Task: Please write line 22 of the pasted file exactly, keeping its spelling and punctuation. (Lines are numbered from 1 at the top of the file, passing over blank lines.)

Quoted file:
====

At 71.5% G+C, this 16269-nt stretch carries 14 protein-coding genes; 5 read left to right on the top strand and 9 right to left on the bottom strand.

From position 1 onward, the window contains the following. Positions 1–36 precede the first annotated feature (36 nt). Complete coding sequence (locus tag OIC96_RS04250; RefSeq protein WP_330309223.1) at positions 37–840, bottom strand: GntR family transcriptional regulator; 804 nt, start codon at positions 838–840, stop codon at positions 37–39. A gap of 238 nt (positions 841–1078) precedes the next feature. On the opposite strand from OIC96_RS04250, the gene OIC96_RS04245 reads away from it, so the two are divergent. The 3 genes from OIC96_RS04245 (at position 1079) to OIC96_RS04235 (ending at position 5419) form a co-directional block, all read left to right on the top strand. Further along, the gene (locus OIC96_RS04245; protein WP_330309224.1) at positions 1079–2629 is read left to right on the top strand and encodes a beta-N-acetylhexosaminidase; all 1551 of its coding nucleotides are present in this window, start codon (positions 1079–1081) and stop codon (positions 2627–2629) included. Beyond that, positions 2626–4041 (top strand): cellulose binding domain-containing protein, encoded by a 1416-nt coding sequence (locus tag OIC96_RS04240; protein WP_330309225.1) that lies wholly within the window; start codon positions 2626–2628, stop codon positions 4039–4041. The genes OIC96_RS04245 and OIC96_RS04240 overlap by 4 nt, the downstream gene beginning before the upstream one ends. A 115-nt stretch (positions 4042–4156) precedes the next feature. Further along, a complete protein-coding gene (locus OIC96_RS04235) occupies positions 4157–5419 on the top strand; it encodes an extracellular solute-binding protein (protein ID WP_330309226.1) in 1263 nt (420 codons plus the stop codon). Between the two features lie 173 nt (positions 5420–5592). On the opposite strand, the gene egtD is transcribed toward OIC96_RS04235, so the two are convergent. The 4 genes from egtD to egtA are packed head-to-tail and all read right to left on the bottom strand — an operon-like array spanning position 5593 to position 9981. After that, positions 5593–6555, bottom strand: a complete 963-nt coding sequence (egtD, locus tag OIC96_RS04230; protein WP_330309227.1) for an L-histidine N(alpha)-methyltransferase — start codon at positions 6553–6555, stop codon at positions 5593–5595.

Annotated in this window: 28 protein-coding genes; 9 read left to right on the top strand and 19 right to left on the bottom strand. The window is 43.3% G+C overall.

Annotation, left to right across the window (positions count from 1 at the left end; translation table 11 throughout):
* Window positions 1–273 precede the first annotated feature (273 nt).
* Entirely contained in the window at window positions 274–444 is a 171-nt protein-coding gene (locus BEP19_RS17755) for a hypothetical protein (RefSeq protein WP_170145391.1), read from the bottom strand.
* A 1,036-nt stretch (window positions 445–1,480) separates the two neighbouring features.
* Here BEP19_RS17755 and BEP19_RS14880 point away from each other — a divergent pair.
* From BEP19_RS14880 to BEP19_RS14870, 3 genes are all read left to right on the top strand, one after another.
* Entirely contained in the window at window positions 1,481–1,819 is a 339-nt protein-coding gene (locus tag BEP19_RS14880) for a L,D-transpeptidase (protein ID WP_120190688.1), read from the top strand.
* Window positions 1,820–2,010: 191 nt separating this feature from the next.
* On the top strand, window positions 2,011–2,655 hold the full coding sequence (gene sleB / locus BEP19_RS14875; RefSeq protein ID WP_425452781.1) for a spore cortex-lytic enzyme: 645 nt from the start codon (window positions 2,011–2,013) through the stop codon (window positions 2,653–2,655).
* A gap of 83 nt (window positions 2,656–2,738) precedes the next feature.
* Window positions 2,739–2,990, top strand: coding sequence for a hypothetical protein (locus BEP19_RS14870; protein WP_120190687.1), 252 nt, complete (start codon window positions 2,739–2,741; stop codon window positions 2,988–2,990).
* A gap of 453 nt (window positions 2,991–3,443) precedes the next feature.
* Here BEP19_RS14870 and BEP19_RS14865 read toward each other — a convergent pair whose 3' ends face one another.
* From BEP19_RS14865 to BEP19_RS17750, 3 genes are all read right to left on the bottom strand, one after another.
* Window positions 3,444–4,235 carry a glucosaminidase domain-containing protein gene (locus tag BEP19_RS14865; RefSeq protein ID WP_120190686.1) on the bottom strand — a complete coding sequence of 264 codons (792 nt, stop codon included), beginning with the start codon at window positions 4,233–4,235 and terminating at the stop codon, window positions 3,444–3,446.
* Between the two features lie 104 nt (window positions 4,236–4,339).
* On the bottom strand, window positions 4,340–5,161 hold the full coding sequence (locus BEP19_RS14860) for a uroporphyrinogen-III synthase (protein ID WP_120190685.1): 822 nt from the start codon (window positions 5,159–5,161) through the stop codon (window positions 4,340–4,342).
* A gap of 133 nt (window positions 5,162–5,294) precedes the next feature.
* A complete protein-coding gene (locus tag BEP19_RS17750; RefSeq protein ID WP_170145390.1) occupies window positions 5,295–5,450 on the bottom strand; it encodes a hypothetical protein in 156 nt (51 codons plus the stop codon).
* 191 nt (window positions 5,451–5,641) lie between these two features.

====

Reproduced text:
* A complete protein-coding gene (locus tag BEP19_RS17750; RefSeq protein ID WP_170145390.1) occupies window positions 5,295–5,450 on the bottom strand; it encodes a hypothetical protein in 156 nt (51 codons plus the stop codon).